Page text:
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threatened and/or endangered

Weeping Willow Salix x sepulcralis (Salix babylonica x Salix alba)


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Weeping Willow, leaves
credit: John Tann/CCSA

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Family: Salicaceae, Willow view all from this family

Description The Salix Sepulcralis Group is a cultivar Group containing all cultivars of hybrids between Salix alba and Salix babylonica. It was first described by L. Simonkai in 1890 from trees growing in Hungary. The Group contains both weeping and non-weeping cultivars though the best known of its cultivars is 'Chrysocoma', the most widely grown Weeping tree.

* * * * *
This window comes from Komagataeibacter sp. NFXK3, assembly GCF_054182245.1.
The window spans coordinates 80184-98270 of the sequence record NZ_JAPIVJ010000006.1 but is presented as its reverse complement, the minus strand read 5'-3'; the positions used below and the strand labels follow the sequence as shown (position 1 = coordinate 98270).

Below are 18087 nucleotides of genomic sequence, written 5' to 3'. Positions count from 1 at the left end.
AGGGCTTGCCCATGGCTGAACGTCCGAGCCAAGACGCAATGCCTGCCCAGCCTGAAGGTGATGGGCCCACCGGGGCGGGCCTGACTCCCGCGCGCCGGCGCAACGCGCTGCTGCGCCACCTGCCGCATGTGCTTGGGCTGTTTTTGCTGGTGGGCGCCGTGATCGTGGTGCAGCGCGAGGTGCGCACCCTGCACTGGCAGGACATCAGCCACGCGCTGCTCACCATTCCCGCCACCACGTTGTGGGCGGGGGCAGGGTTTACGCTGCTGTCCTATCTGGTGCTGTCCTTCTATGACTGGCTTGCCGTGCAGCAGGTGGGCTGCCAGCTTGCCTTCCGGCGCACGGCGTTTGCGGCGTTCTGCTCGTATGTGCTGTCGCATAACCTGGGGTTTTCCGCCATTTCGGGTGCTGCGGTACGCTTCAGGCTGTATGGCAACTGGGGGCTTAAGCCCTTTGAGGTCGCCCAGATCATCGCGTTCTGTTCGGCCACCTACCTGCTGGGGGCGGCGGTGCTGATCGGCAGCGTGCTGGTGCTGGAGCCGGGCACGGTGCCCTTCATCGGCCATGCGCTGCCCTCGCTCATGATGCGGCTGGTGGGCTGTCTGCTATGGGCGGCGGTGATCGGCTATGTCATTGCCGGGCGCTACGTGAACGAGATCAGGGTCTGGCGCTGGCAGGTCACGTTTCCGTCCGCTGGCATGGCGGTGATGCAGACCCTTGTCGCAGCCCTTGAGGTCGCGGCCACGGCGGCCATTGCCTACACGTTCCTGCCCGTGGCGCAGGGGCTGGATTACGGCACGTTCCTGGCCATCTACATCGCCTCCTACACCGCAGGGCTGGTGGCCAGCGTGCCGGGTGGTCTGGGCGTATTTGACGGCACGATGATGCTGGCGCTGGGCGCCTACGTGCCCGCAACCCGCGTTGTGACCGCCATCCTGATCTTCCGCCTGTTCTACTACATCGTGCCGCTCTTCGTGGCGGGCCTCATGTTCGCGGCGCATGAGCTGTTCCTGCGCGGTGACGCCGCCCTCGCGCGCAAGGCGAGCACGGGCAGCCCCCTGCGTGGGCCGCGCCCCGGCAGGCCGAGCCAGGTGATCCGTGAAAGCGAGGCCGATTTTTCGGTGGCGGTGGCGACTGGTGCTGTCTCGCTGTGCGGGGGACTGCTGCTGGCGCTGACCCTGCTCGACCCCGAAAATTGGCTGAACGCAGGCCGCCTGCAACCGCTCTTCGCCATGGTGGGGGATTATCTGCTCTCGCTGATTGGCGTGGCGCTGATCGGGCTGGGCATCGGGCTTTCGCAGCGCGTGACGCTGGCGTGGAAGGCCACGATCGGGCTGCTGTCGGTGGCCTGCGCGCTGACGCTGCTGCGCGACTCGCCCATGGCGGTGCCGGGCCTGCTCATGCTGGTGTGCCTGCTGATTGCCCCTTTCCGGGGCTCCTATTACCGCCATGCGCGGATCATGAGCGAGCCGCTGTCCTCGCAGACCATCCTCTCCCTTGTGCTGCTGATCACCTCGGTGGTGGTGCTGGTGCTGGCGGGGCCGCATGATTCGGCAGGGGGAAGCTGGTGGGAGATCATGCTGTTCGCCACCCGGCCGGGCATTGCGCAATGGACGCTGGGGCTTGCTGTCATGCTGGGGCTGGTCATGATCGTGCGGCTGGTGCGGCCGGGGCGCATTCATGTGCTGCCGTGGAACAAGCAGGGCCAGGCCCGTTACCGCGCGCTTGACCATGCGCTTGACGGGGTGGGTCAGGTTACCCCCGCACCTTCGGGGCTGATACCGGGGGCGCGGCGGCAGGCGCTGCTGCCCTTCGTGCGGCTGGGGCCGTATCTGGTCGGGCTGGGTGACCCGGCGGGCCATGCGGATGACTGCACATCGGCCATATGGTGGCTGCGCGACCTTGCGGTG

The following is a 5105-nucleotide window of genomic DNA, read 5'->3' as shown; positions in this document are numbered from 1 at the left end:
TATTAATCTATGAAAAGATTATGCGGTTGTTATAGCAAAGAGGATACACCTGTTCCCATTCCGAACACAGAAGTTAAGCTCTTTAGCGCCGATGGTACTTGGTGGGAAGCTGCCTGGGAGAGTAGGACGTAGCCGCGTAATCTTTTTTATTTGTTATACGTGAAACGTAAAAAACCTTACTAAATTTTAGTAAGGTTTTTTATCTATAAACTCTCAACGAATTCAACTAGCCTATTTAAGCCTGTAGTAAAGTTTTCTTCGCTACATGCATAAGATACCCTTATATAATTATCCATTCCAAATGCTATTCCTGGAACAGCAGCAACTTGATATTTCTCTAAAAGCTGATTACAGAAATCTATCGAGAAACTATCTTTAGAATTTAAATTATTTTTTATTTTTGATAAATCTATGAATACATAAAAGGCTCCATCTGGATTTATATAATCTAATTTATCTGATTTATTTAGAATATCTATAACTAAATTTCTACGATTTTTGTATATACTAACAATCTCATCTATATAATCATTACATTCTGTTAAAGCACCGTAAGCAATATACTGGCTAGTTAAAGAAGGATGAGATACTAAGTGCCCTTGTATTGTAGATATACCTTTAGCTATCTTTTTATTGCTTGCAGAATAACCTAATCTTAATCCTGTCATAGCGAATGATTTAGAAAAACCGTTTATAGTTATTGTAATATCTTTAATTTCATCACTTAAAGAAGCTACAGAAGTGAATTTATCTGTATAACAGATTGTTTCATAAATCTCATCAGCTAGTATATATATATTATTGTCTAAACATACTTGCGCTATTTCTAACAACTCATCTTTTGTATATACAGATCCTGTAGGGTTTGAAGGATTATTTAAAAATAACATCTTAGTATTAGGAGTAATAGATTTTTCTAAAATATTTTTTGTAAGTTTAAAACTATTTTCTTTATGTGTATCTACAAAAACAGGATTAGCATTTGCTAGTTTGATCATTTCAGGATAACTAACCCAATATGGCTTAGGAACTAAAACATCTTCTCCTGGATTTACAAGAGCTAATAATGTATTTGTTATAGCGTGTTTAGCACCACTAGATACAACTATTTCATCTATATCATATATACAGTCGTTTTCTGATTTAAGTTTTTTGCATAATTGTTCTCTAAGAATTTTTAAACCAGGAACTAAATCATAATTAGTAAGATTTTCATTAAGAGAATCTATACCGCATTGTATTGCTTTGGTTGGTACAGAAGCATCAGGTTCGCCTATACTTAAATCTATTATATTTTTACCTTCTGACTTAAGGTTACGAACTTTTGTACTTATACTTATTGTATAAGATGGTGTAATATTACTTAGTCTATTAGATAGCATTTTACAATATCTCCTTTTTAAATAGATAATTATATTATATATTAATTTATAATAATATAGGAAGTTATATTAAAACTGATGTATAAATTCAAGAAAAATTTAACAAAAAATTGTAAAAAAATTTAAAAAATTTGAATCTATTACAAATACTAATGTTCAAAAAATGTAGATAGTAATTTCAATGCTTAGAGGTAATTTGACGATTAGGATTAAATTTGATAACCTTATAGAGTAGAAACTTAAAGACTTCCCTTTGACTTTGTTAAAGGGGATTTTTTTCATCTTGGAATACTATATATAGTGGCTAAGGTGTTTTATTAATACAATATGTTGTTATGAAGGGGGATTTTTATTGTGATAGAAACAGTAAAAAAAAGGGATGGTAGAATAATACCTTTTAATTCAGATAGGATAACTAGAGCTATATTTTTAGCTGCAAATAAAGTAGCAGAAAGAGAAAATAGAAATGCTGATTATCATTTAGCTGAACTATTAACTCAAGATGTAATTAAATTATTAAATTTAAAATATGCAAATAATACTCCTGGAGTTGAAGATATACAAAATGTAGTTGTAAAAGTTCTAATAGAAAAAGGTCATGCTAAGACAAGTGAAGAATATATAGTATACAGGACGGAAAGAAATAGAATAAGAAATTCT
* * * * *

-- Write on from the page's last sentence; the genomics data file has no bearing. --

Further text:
Some of the cultivars are hybrids of S. babylonica var. matsudana 'Tortuosa' and have inherited from its parent the twisted and contorted branches as well as being more cold-tolerant as S. babylonica var. matsudana is native to Northern China and Korea.

Trees, usually nor more than 12m. Leaves finely serrulate, pubescent or silky when young. Ovaries shortly flask-shaped, not much longer than the subtending catkin scale.

Habitat Cities, suburbs & towns, Watersides (fresh).

Range Southwest, Great Lakes, Mid-Atlantic, Southeast, Eastern Canada, Northwest, Western Canada, Plains, New England, California, Rocky Mountains.